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Third French Pension Protest

The streets of Paris and other cities in France were huddled with French union members and protestors holding signs. This is the third protest in one month. 

 People protesting against French President Emmanuel Macron’s proposed pension bill stood in a massive crowd this Tuesday, January 7th, 2023, disrupting transportation, schools, and refinery supplies.

 This protest was the third since January 19th, 2023, when the first protest against a bill that Macron has been advocating for since the start of his second term took place. Most French citizens are not happy about it, and increasingly, people have joined in opposing the bill that will raise the retirement age from 62 to 64. 

 The protest today was observed to be the smallest of the three, according to the Associated Press, with less violence than the others as well. However, there were still projectiles thrown and vandalism that caused around 10 people to be detained. 

 The first protest on the 19th, however, was massively impactful, with over 1.1 million people in Paris and other cities participating in the protest. With Macron announcing his plans to continue pushing the bill, protestors got more violent, and the police used tear gas on them to subdue them after projectiles. 38 people were detained.

 Despite the growing resistance, Macron said the bill was to be formally introduced to the cabinet on January 23rd, where it was decided that it would be taken to parliament for a hearing on February 6th. On January 29th, 2023, France’s prime minister, Elisabeth Borne, said that the bill would be "no longer negotiable." 

 Enraged but also gaining support, eight French unions organized and rallied people for another protest to take place on the 31st.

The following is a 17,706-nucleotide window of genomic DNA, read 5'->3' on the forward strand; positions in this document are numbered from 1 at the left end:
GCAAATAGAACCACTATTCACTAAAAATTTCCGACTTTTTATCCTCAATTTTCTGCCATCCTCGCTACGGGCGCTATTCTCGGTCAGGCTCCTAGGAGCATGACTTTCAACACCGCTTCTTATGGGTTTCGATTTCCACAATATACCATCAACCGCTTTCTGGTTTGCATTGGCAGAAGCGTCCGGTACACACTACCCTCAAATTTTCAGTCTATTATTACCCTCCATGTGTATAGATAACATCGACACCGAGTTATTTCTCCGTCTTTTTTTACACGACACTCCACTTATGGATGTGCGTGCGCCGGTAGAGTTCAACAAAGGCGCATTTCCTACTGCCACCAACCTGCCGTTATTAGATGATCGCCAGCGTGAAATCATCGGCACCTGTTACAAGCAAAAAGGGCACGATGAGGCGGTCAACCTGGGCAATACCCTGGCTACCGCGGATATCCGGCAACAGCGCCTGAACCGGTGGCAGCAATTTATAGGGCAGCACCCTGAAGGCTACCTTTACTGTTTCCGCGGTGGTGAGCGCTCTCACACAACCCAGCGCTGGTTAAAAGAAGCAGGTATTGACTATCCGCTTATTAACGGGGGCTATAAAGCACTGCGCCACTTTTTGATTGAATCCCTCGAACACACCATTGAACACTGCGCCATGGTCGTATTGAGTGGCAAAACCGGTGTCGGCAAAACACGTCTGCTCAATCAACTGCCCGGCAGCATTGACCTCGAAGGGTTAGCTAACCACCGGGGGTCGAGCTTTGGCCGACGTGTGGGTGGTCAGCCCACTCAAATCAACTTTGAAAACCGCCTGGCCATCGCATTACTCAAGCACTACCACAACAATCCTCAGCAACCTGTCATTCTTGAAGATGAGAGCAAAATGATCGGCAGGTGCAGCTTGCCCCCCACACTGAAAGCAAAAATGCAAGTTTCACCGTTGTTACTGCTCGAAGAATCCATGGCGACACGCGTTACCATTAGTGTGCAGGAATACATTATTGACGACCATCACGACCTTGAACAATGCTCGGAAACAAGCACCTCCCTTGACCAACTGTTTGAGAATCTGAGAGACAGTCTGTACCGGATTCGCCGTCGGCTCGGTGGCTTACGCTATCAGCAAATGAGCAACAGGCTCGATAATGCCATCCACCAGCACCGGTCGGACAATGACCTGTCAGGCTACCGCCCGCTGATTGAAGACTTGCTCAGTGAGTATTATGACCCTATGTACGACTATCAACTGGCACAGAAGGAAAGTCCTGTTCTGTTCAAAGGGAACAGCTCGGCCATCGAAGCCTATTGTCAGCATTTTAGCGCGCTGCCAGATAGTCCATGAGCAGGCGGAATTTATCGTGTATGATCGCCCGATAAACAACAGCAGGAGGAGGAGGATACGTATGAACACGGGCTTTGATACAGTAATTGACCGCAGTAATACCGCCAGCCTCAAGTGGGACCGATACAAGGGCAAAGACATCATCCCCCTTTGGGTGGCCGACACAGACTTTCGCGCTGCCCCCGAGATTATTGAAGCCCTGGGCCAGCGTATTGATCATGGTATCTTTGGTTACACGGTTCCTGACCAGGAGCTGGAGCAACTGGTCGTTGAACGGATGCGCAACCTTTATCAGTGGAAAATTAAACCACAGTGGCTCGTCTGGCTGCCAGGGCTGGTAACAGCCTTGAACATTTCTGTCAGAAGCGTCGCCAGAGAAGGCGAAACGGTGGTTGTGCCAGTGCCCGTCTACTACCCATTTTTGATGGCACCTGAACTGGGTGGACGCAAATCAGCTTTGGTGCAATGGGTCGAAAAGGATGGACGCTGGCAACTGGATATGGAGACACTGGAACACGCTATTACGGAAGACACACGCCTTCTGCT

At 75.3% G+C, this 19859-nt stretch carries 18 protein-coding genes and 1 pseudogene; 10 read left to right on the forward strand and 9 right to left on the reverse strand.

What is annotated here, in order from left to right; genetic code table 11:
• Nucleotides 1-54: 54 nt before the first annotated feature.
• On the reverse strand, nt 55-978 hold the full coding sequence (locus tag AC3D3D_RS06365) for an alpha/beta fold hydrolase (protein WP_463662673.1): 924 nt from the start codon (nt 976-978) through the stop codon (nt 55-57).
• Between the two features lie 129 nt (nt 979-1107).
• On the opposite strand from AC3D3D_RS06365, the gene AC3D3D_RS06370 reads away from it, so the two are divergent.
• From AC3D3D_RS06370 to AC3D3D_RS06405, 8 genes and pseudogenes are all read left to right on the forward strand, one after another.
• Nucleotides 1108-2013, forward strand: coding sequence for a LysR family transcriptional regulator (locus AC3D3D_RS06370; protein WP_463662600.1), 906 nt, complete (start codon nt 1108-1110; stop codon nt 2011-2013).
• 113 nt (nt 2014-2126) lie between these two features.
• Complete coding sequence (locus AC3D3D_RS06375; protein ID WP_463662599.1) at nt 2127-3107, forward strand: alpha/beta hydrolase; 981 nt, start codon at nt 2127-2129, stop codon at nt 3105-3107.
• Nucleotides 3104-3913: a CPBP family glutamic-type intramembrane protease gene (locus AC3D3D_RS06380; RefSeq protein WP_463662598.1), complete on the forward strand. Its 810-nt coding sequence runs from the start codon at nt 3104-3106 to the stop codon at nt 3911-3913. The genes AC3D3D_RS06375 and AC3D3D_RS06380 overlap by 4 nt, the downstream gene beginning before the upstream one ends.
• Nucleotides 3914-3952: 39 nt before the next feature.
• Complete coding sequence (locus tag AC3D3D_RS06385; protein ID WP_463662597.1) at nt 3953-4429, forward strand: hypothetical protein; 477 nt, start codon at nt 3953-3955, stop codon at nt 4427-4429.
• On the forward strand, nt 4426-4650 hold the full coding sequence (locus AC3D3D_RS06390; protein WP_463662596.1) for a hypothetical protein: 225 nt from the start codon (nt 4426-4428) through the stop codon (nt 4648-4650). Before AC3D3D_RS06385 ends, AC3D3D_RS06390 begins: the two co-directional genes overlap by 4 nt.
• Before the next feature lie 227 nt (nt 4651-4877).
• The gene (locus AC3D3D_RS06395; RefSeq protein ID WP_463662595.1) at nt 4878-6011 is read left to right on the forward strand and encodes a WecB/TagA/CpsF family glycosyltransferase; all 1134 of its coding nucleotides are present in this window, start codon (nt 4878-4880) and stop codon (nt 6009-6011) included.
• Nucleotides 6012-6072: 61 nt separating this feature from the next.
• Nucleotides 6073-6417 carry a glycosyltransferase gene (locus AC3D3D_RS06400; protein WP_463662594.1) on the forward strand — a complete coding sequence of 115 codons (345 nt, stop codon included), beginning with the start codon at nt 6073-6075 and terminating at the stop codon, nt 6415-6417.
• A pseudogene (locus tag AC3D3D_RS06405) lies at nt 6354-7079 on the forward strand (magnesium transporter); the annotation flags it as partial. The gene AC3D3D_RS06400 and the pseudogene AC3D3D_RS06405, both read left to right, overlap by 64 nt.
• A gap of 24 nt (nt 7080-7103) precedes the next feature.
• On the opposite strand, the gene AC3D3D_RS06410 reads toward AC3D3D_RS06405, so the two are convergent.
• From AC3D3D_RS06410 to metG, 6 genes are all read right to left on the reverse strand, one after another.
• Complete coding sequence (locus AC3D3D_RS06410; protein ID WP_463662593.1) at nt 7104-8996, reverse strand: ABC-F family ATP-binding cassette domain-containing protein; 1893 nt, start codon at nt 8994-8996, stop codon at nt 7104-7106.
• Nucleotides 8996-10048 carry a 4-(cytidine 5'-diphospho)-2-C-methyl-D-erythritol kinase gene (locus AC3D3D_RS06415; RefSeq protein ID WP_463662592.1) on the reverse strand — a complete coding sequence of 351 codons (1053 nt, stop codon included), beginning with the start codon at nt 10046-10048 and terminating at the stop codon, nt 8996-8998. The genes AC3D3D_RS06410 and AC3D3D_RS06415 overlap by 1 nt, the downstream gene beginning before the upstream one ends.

An estimated 1.27 million people participated in the second protest against the bill. This was the largest protest by far, with smoke bombs and sirens being used by protesters and police having to use tear gas against protestors near Napoleon's tomb. Services like the railway were paused, with SNCF saying most of the train services in Paris were knocked out for a couple of days. 

 The eight unions decided to plan two more protests, one on February 7th and one on February 11th. Even though the latest protest didn’t yield as high a number as the last two, the French government is still feeling the pressure from the debate.

 Macron believes that this amendment to the pension bill would keep the pension system afloat and stable, as France has an aging population. Opponents say it threatens workers' rights and suggests higher taxes on the poor.

Despite what happens in the coming days, this is the first time French unions have worked together since 2010, and lawmakers who will get a chance to vote on this are even on the fence.

However, Macron may decide to use legislative power to push it through. The future still remains in question for people looking to retire, and regardless of popular opinion, the French majority may end up taking a loss against the president.


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